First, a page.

This paper proposes a stereoscopic model for DFD display that explains the continuous depth modulation and protruding
depth perception. The model is composed of four steps: preparation of DFD images, geometrical calculation of viewed
images, human visual function for detecting intensity changes, and stereoscopic depth perception. In this paper, two
types of displayed images for DFD display are prepared: the former pairs are for conventional DFD, where a fused image
is located between the layered images; the latter pairs are for protruding DFD, where a fused image is located closer than
the foreground image or further than the background image. Viewed images at both eye positions are simulated
geometrically in computer vision optics model. In order to detect intensity changes, we have utilized Laplacian operation
on a Gaussian blurred image. Stereoscopic depths are calculated by matching the zero crossing position on the Laplacian
operated images. It is revealed that our stereoscopic model explains both conventional and protruding DFDs.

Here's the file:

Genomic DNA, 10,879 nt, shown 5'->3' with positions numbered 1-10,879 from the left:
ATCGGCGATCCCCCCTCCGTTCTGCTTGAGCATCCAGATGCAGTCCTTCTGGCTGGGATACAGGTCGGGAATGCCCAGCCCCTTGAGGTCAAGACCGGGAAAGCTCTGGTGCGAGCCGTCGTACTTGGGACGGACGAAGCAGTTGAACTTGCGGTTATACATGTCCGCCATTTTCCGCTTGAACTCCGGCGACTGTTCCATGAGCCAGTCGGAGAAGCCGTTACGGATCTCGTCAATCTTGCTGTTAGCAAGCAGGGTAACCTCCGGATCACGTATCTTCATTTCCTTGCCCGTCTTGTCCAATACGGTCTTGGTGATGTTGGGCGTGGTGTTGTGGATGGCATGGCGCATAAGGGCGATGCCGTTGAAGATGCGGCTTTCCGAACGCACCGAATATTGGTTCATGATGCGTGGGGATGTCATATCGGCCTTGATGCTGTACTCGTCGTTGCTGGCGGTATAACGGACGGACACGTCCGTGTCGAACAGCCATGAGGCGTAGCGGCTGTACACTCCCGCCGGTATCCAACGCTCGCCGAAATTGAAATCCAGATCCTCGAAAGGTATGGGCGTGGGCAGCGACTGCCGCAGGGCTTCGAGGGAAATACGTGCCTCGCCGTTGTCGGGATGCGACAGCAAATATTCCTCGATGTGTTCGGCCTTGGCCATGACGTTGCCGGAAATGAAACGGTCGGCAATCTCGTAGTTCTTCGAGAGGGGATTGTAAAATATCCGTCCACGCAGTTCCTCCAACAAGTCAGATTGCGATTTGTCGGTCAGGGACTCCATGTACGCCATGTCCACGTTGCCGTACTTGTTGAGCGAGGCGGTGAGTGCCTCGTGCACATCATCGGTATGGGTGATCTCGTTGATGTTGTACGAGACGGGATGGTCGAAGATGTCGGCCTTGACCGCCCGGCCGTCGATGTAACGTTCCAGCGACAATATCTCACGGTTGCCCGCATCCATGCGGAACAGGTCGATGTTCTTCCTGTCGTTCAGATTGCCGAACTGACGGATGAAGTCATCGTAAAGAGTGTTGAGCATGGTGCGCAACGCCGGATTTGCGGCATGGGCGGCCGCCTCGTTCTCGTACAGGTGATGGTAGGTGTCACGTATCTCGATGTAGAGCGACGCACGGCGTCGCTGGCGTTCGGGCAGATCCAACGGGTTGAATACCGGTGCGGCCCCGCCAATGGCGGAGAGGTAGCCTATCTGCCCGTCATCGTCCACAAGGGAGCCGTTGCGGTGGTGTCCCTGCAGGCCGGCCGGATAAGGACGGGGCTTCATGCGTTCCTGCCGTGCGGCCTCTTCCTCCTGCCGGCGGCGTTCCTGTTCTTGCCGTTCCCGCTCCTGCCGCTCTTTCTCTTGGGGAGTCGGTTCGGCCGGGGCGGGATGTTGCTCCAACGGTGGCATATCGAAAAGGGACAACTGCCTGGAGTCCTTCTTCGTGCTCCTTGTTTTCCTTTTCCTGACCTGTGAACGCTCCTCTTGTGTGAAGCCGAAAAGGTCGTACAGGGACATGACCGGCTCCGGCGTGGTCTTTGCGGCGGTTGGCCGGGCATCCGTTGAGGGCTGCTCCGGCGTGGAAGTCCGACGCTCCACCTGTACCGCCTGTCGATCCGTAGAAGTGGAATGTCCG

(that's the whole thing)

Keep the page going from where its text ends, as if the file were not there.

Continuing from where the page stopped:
We can successfully solve the problem in DFD display that the maximum depth difference of front and rear planes is limited because depth fusing from front and rear images to one 3-D image becomes impossible. The range of continuously perceived depth was estimated as depth difference of front and rear planes increases. When the distance was large enough, perceived depth was near front plane at 0~40 % of rear luminance and near rear plane at 60~100 % of rear luminance. This maximum depth range can be successfully enlarged by spatial-frequency modulation of front and rear images. The change of perceived depth dependence was evaluated when high frequency component of front and rear images is cut off using Fourier Transformation at the distance between front and rear plane of 5 and 10 cm (4.9 and 9.4 minute of arc). When high frequency component does not cut off enough at the distance of 5 cm, perceived depth was separated to near front plane and near rear plane. However, when the images are blurred enough by cutting high frequency component, the perceived depth has a linear dependency on luminance ratio. When the images are not blurred at the distance of 10 cm, perceived depth is separated to near front plane at 0~30% of rear luminance, near rear plane at 80~100 % and near midpoint at 40~70 %. However, when the images are blurred enough, perceived depth successfully has a linear dependency on luminance ratio.